J Syst Evol ›› 2006, Vol. 44 ›› Issue (6): 627-640.DOI: 10.1360/aps06059

• Research Articles •

Morphological, karyological and molecular delimitation of two gentians: Gentiana crassicaulis versus G. tibetica

1ZHANG Xiao-Lan, 1GE Xue-Jun, 2LIU Jian-Quan*, 3YUAN Yong-Ming

1. 1(South China Botanical Garden, the Chinese Academy of Sciences, Guangzhou 510650, China)

2(Laboratory of Biological Evolution and Adaptation, Northwest Plateau Institute of Biology, the Chinese Academy of Sciences, Xining 810001, China)

3(College of Life Sciences, Beijing Normal University, Beijing 100875, China)
ljqdxy@public.xn.qh.cn
• Received:2006-03-29 Published:2006-11-18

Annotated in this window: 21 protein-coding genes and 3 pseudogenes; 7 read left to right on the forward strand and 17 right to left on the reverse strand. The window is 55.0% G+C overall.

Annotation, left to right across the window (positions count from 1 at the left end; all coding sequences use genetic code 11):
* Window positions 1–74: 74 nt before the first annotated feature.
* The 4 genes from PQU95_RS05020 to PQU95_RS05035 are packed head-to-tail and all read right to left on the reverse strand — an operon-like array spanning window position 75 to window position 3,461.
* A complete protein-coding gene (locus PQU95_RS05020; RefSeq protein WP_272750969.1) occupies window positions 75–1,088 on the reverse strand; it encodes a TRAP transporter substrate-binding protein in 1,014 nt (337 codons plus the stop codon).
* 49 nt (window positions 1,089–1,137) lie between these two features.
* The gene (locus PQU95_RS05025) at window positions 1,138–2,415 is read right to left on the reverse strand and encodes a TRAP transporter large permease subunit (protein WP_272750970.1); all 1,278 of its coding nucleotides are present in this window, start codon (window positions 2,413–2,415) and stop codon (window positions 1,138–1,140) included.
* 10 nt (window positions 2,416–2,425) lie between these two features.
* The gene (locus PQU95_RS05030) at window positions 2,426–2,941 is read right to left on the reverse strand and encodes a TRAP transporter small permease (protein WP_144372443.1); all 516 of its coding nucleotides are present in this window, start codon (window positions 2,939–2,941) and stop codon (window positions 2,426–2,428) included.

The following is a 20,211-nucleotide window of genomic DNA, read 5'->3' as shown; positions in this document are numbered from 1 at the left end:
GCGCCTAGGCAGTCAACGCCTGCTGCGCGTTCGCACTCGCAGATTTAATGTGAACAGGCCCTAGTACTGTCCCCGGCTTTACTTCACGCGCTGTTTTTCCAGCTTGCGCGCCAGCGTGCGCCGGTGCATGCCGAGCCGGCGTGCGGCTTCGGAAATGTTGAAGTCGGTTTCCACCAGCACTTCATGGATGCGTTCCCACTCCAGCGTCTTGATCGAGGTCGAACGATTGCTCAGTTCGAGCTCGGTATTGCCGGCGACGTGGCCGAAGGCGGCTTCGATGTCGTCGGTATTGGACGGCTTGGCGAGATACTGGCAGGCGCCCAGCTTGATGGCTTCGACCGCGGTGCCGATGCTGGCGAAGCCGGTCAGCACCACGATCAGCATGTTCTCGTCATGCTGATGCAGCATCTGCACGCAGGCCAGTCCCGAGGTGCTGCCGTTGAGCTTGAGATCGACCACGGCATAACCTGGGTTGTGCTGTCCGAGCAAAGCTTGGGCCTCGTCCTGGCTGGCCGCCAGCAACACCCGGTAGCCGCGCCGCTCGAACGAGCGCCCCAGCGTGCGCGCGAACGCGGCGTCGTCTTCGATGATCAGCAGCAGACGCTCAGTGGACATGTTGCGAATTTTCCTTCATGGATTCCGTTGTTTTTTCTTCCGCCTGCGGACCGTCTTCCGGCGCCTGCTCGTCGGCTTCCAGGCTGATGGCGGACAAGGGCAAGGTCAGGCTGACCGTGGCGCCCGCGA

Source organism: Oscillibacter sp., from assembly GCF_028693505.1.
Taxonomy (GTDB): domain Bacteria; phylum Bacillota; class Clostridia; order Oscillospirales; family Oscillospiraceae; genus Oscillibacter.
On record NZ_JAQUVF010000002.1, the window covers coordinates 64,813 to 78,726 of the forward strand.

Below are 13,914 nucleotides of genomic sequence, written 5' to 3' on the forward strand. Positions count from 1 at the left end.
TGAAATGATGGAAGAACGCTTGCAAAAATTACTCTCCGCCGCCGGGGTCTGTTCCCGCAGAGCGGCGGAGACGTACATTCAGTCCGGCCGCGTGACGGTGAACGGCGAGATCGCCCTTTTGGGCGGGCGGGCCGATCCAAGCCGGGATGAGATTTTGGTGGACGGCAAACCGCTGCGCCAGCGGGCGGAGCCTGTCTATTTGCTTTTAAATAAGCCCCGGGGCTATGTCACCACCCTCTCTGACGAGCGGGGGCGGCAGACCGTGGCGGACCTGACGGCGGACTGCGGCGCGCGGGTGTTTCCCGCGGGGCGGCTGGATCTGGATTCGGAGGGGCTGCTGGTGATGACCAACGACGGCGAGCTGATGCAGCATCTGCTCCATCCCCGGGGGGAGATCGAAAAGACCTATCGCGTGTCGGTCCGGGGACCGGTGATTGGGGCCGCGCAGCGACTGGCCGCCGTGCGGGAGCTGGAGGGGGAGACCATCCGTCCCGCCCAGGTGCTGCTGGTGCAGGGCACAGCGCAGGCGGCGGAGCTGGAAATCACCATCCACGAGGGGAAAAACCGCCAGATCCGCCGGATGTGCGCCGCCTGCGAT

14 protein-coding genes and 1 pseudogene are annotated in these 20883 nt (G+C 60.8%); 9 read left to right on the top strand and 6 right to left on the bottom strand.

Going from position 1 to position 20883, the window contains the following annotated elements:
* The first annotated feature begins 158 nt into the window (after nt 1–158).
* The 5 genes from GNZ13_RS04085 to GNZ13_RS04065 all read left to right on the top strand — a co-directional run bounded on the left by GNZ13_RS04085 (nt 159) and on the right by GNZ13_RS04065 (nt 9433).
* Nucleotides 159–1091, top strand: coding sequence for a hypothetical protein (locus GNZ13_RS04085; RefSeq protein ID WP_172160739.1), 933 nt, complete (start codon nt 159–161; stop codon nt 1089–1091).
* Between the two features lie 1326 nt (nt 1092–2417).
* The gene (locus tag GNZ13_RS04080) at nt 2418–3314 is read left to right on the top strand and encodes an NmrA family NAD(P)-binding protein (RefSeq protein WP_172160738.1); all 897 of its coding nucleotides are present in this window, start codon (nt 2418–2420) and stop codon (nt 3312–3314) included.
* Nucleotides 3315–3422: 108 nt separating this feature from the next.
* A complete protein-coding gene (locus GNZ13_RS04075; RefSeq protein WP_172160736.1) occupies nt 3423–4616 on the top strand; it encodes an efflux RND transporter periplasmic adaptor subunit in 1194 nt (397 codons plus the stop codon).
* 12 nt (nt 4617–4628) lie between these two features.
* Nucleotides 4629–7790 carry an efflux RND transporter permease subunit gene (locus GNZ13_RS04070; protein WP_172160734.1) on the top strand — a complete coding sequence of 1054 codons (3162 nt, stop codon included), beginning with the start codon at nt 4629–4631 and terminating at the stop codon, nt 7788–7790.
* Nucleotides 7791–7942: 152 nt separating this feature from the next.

Abstract: Gentiana crassicaulis Duthie ex Burk. and G. tibetica King ex Hook. f. are confusing gentians. The former has smaller corolla and blue-purple limbs whereas the latter has larger corolla and purple-brown limbs. Intermediate types are often found in southeast Xizang where both species are putatively considered to occur. A question has been raised whether these intermediate types were produced by introgression between the two species, which further contribute to the taxonomic ambiguity. In the present study, we comprehensively compared morphological variations, chromosome numbers, and sequences of two DNA fragments from populations of the intermediate types and those of the two typical species. We sequenced cpDNA trnS-G and nuclear ITS fragments of 69 individuals of 10 populations, counted chromosome number of 26 individuals of six populations and measured morphological variation of 54 specimens. We found that corolla size is highly correlated with ploidy level. The populations of typical G. crassicaulis from Yunnan were diploid (2n=26) with small corolla while those of G. tibetica from western Xizang were tetraploid (2n=52) with large corolla. The populations of the intermediate types from southeast Xizang were tetraploid with large corolla, and a few individuals with purple to brown limbs. These features suggest that the intermediate types show more similarities to G. tibetica. However, DNA sequence evidence unambiguously grouped those populations with G. crassicaulis. Both nuclear and chloroplast DNA showed consistent results: the intermediate populations showed identical cpDNA and very similar ITS sequences to typical G. crassicaulis. No sequence variation beyond what occurred in typical G. crassicaulis and G. tibetica was found from multiple individuals of the intermediate types. Thus the hypothesis of a recent introgression or hybridization between the two species could be rejected. Our results demonstrated that polyploidization had contributed to the intraspecific variation in G. crassicaulis and that the tetraploid individuals of this species showed morphological convergence with tetraploid G. tibetica, which blurred the morphological delimitations of the two species in southeast Xizang. Nevertheless, molecular markers can discriminate convergence and correctly attribute the intermediate populations or individuals to the correct species circumscription. Our results provided a case study to circumscribe the closely related species based on a comprehensive combination of morphological, karyological and molecular evidence. In addition, the geographical distributions of diploids and tetraploids within G. crassicaulis and the implications for the origin and dispersals of this alpine species were also discussed.